Mr. CASTLE. You know, John, I don't know the details, but my--I hear the same things you do. I think you are sort of repeating the same things we all hear as rumors. That is exactly why I think this committee is so important. If this subcommittee did nothing but focus on this issue for 2 years, it would be doing this country a tremendous service because we need to get the answers to those things. Some are rumors that are unfair. Some are rumors in which changes are probably needed if I had to guess.

  Mr. MICA. Thank you.

  Ms. MOLINARI. Thank you very much.

  Do you have a question?

  Mr. EHLERS. Thank you, Madam Chairwoman.

  I just simply wanted to comment and indicate my support for Governor Castle's statements. In particular, I think a major reorganization is needed, but also I think we have to get the facts, and I am astounded at the number of rumors that I encounter as well, some of which may be well-founded, some of which are not, and I really think this subcommittee is going to have to act in an investigative role and dig out all the facts that we need on the issue.
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  If I may, Madam Chairwoman, if you would care to dismiss this witness, may I just have your permission to enter a comment on the previous panel.

  Ms. MOLINARI. Absolutely. I would just like to dismiss Congressman Castle, get the next panel seated and then I was about to acknowledge you. Thank you very much, Congressman Castle.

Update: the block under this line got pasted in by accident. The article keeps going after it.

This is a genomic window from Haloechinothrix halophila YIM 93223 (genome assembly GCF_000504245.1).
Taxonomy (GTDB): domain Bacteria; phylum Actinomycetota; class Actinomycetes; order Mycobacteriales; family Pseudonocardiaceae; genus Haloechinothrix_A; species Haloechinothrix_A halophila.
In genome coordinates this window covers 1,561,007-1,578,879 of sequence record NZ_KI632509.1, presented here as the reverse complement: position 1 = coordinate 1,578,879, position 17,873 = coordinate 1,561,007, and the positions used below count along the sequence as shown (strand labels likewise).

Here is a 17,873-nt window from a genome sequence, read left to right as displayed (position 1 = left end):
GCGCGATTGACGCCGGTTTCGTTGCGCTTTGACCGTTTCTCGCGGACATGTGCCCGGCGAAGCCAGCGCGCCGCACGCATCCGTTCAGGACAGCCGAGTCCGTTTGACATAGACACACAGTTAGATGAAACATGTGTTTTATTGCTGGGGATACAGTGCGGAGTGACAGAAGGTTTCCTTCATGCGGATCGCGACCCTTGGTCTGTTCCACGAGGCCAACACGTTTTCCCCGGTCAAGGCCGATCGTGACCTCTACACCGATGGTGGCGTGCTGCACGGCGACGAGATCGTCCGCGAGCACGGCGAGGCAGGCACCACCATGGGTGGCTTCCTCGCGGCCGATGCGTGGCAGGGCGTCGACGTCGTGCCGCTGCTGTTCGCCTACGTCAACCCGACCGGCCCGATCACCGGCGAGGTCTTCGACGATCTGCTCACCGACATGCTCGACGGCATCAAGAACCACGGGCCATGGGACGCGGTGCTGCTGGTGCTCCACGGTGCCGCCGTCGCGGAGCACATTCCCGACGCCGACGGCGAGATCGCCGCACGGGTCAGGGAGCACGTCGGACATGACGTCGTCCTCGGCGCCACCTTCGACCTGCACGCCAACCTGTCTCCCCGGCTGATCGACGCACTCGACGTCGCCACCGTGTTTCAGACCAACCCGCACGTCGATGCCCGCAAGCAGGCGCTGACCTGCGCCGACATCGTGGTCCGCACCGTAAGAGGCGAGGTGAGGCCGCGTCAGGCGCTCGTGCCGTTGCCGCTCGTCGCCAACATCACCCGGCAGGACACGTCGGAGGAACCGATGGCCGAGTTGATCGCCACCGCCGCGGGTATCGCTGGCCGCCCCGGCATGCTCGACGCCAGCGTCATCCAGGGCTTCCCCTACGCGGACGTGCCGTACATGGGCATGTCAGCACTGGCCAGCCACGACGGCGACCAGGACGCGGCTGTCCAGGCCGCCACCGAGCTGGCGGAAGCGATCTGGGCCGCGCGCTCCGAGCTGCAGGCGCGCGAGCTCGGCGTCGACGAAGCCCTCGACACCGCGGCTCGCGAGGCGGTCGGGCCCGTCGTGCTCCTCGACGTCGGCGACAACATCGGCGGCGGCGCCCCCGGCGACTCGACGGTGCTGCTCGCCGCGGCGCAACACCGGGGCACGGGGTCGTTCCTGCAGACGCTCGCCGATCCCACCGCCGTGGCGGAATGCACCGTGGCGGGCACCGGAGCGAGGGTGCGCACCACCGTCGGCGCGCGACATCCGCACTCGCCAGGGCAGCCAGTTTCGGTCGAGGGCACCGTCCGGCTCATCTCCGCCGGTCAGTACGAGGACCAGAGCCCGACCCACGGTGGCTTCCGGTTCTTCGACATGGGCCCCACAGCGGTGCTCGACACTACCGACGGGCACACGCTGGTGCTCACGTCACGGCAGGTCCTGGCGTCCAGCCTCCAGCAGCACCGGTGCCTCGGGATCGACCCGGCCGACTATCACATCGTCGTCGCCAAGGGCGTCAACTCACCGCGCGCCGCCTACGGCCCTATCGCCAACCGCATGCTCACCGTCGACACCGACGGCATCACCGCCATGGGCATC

Mr. CASTLE. May I make one final point in response to something Vern said? I know from my own experience here in Congress, and in particular you tend to get a little more removed from the programs than you do at a State level and you don't necessarily know how they are carried out at the State level. In my own case, everything I do, if I understand how everything works, it makes voting on things, understanding budgets and everything so much simpler, and that is why I really beg this committee to really understand these problems, and I think some of the solutions will become very clear as that happens, and that doesn't happen in Congress a lot, and this could be an exception and it could be a wonderful exception curing a longstanding problem that I think ultimately could really help with a significant problem, which is mass transit in the United States.

  Ms. MOLINARI. Thank you, Congressmen. You put a lot of pressure on us, but we appreciate your confidence.

  Ms. MOLINARI. Our next panel, if you can get seated while we listen to Congressman Ehlers, who is from a panel prior to the Senator, will be Congressman Blute, Congressman Torkildsen, and Congressman Gejdenson. I would like now like to acknowledge Congressman Ehlers.
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  Mr. EHLERS. Thank you, Madam Chairwoman, and I ask unanimous consent that these comments be entered into the record after the panel which contained Congressman Hoekstra.

  I wanted to comment on Congressman Hoekstra's comment. His district adjoins mine, and his experiences are very similar to mine. We put a lot of work into getting the Grand Rapids-Chicago line, known as the Pere Marquette line, in place many years ago, and we were very pleased when it was put in place and it was quite successful for some time. But that work has gone down the drain, in spite of the fact that Congressman Hoekstra's major city has gone to the major expense to build a terminal. My city has put in a terminal and has plans on the books for an intermodal terminal to combine bus, rail, and transportation to the airport.

  What I find particularly disturbing is a point that Congressman Hoekstra made, and it parallels my experience, and that is the lack of information from Amtrak. I am sure everyone in the Congress realizes that when a Federal agency or a quasi Federal agency makes changes of this magnitude, they let the Congress know. In our case, we haven't been able to get the information even after the decision was made.